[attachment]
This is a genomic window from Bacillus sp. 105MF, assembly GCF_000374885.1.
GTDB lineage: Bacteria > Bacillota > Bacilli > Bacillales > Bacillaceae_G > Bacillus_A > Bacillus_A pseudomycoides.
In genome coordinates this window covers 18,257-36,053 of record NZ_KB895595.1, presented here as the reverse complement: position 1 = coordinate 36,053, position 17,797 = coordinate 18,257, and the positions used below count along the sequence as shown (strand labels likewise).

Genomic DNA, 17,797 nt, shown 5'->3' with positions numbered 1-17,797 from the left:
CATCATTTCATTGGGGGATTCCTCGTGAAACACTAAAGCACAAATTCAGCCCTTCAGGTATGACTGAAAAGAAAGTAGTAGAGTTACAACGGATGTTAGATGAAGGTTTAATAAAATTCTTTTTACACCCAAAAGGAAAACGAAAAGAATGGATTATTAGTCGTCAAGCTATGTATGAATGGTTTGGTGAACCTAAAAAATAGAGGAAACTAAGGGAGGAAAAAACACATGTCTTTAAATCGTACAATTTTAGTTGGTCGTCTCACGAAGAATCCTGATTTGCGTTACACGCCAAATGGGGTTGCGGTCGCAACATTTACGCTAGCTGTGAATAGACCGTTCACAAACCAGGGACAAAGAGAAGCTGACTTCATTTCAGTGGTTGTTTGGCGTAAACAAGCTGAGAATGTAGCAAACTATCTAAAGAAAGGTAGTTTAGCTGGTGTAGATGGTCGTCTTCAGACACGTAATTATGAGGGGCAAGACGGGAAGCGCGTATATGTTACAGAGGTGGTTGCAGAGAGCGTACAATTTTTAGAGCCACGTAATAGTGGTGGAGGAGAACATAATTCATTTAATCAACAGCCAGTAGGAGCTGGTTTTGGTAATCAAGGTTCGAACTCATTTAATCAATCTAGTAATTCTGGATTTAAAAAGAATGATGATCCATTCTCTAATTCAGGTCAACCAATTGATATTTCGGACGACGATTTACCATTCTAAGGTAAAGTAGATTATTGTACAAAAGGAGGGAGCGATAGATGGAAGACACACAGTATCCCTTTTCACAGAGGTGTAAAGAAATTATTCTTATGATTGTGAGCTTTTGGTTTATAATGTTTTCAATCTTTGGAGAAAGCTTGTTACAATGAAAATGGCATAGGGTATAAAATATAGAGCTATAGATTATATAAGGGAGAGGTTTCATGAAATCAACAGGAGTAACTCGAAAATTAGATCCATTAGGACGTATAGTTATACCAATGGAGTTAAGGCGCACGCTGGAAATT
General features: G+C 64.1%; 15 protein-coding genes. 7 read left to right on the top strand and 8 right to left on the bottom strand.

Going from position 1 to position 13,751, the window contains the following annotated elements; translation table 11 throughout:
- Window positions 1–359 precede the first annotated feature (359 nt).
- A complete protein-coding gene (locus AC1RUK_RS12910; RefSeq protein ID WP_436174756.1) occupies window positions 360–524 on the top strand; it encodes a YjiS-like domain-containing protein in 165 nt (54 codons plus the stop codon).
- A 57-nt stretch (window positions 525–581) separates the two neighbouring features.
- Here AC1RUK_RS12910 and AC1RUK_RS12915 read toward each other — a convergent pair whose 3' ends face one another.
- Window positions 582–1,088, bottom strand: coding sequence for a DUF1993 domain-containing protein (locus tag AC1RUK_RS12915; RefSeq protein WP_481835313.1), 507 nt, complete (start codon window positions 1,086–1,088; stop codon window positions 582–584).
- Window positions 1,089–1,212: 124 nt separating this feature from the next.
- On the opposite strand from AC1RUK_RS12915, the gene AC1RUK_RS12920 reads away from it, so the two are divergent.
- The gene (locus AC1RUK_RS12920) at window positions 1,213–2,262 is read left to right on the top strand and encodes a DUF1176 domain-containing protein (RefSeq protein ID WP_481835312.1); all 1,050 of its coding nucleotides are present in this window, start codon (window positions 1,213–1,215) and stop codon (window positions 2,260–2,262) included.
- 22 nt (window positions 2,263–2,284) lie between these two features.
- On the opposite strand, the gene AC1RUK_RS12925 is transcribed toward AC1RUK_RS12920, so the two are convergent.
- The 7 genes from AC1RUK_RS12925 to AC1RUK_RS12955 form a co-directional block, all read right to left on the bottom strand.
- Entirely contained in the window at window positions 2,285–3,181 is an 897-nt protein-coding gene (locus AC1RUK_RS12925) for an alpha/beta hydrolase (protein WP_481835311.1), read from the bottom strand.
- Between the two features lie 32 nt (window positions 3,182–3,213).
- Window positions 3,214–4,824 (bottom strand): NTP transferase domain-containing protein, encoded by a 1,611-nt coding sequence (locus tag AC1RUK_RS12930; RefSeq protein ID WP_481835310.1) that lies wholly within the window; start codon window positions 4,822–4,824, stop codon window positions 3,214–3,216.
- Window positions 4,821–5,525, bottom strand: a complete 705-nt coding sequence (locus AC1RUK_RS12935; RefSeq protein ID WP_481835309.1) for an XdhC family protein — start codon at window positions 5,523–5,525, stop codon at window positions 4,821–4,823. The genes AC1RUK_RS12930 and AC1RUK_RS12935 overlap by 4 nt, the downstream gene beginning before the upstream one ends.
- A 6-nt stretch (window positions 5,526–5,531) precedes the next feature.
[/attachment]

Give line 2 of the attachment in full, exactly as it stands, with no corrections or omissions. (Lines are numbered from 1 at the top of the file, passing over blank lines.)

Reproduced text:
GTDB lineage: Bacteria > Bacillota > Bacilli > Bacillales > Bacillaceae_G > Bacillus_A > Bacillus_A pseudomycoides.